However you arrive at it, the lake always manages to be a bit of a surprise, so high up and so intensely blue. Each time I visit, I half expect it to have vanished. I’ve sadly never managed to catch it when the water lilies and other water flowers are in bloom, but today the lily pads were deeply green against the blue water and gave it a rather exotic feel, and the water glowed and sparkled in the sunlight. I sat on a handy outcrop of quartzite for a while to enjoy the views and the silence.
The name “bearded” is thought to relate to the vegetation around its edges. Unlike Arthur’s horse’s stone, one really could imagine this being a source of myth and legend, and indeed, there are at least two. One concerns the water monster known as the afanc, which is associated with other lakes too, a legend that eventually had an Arthurian spin on it. Here’s the main thrust of it. The afanc was the cause of flooding and other damage to good land. In some versions he lives in a cave and slays three princes a day who come to kill him, but they are resurrected, and the cycle repeats. In the case of Llyn Barfog, the afanc must be lured from the water by a heroic figure who will finish him off, and this hero eventually becomes Arthur. Arthur and his horse pull the monster from the lake, finishing it off, and one of the horse’s hooves leaves its imprint in the Carn March Arthur. See more on the Coflein website, where you can read a Llyn Barfog legend of green-clad fairies, two cows in love and a greedy farmer.
The return trip is just as good. The wind had got up a bit, so it was nowhere near as hot. On the entire walk I saw only six people, three separate couples. That surprised me,because at this time of year it is usually quite popular with walkers.
I decided that in mid September’s brief spell of stunning weather, the season’s probable last gasp, I would make it into a bit of a holiday and do some walks that I’ve either really wanted to do for the first time, or revisit some that I haven’t done in years. This falls into the latter category. I haven’t visited the Dolgoch Falls in over ten years.
That last Dolgoch visit was certainly a mistake. On 2nd January 2010 my father and I agreed that we fancied walking the full Dolgoch circuit. We had woken to find that the garden was covered in a blanket of snow, of which I still have photographs, but there was a beautiful cold winter sun and lovely blue skies. In spite of the sun I have no idea what we were thinking. When we arrived at Dolgoch, the car park was completely empty. Not only was everything smothered in snow but there were random sheets of black ice as well. We should have turned around at that point, but we didn’t. It was absolutely hair-raising underfoot, but it was also remarkably beautiful. Infuriatingly, we had done the entire walk without mishap and were just a minute or so short of the gate to the car park, which was in sight, when my father slipped on wet leaves lying over the path’s slate border and broke his ankle. I have not been consciously avoiding Dolgoch as a result of that day, but somehow a favourite walk has been neglected for over a decade.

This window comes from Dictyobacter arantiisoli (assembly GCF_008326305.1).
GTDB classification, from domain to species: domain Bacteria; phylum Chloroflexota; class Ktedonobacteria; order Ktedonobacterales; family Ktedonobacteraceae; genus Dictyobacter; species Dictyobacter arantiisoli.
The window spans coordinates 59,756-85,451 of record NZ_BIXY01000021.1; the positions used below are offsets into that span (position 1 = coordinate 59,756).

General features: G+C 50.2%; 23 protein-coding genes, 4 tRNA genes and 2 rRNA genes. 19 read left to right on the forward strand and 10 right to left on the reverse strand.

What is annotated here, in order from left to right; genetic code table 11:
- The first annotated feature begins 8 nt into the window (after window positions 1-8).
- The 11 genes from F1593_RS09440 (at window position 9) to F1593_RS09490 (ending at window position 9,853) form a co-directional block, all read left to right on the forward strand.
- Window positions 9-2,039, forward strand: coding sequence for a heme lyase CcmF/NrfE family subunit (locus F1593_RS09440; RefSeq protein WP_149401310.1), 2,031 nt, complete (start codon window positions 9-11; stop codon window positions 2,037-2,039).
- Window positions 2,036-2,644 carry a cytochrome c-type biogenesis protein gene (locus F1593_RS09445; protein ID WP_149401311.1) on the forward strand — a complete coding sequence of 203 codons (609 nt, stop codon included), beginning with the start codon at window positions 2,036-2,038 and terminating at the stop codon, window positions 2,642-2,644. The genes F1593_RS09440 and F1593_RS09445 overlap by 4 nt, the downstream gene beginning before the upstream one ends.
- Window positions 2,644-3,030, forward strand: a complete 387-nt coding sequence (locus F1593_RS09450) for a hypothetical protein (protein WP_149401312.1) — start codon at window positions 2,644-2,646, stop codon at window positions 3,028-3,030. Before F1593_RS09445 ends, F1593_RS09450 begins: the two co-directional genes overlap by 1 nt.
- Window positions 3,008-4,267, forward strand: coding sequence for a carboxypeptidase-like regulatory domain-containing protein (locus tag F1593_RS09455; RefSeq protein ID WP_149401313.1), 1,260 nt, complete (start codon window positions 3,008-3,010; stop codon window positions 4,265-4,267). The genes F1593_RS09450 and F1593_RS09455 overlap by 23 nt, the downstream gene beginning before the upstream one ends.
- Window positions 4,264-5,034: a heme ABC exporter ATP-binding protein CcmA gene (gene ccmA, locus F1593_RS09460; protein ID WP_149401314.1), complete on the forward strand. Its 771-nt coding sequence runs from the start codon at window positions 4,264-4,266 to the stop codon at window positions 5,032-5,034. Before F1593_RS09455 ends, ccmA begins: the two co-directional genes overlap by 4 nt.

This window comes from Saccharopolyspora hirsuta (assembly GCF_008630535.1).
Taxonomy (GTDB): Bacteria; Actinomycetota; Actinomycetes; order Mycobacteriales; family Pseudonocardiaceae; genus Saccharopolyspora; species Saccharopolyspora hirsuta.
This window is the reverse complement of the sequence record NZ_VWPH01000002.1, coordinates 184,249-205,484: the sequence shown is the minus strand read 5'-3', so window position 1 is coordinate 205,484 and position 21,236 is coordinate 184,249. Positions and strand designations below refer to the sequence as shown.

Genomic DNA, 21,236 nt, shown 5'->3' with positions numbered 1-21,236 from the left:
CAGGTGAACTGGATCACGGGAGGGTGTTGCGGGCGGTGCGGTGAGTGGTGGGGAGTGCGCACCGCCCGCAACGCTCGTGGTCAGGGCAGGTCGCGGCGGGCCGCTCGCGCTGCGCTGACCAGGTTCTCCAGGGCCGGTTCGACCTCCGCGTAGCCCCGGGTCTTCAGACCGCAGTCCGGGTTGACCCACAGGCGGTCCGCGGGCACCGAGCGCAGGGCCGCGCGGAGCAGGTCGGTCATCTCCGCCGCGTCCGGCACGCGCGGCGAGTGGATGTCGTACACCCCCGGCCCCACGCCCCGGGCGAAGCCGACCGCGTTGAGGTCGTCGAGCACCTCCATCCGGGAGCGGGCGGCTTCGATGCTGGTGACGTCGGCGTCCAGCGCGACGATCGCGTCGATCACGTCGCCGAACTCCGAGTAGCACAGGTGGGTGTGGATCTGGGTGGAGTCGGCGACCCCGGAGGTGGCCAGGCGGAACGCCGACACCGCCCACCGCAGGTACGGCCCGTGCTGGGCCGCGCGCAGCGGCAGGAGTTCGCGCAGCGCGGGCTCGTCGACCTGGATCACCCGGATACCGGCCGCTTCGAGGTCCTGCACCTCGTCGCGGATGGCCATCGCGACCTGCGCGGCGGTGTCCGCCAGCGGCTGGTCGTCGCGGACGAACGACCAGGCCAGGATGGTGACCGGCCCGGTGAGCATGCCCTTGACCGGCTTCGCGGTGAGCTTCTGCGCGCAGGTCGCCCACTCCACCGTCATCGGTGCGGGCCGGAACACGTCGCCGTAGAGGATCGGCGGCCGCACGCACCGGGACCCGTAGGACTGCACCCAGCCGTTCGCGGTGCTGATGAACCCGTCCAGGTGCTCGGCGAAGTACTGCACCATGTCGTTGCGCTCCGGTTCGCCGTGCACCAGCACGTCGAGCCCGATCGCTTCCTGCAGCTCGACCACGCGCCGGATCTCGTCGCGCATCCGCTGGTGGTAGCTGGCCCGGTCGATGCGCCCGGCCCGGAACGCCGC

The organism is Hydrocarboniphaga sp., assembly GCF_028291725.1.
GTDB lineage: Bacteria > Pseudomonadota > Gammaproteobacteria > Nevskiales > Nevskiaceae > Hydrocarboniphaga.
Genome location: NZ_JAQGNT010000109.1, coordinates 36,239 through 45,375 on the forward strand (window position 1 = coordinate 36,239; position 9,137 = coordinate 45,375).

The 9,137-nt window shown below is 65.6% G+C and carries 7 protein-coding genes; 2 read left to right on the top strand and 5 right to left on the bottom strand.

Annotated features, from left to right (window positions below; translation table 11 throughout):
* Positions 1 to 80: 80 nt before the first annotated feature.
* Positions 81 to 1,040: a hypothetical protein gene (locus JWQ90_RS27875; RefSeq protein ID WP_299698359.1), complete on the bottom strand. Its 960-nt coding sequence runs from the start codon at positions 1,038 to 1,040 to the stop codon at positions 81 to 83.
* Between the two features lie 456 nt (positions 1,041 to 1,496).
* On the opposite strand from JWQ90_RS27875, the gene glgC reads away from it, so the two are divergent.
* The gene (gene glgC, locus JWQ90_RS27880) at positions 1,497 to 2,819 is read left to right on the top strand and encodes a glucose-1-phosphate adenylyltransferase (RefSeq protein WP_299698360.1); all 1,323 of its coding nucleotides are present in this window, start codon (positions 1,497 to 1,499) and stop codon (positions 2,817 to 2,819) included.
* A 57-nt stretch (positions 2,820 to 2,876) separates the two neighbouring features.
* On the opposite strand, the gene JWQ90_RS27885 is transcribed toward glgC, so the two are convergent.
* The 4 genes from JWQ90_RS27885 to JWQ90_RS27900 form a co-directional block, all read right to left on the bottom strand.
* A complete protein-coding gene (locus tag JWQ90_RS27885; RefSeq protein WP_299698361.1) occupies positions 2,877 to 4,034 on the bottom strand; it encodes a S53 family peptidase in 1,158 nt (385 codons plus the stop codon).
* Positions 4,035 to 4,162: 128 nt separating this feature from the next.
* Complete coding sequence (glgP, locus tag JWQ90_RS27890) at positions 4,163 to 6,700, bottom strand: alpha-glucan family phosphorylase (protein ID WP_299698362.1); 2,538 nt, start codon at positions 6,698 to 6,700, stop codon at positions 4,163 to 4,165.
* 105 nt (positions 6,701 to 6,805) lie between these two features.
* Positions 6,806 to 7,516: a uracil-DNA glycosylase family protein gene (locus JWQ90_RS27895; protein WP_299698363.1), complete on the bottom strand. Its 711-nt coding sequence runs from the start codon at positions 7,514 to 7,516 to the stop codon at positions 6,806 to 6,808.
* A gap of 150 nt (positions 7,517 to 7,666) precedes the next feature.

People go to Dolgoch to enjoy the fabulous tall, slender waterfalls, the churning rocky rapids and the fast shallows over water-rounded pebbles, and that’s why I was there too. It is very accessible in terms of transportation. There is a bus stop at the car park entrance, a large car park (with a pay and display machine), and the Dolgoch halt of the Tal y Llyn steam railway. I drove there along the B4405 from Bryncrug, but perhaps the most popular and novel way to get there is on the super Tal y Llyn steam railway, which runs out of Tywyn (timetables and Covid 19 info are on the railway’s website). The railway viaduct crosses the river at the bottom of the falls, worth a visit in its own right, and the railway stop is just on the other side of the viaduct. If you’ve never been on the Tal y Llyn railway before, the train ride and the walk are a perfect combination that I’ve done many times over the decades in both rain and shine (I had a less girlie attitude to the rain when I was young). There’s a café just beyond the car park on the path towards the falls. If you are driving there’s also the possibility of a beer, a cream tea or lunch at one of the two lakeside hotels at the stunning Tal y Llyn lake, depending on the time of year and whatever Covid 19 measures are in place (turn right out of the Dolgoch car park and drive for about 10 minutes until you see the lake – both hotels are at the Dolgoch end of it).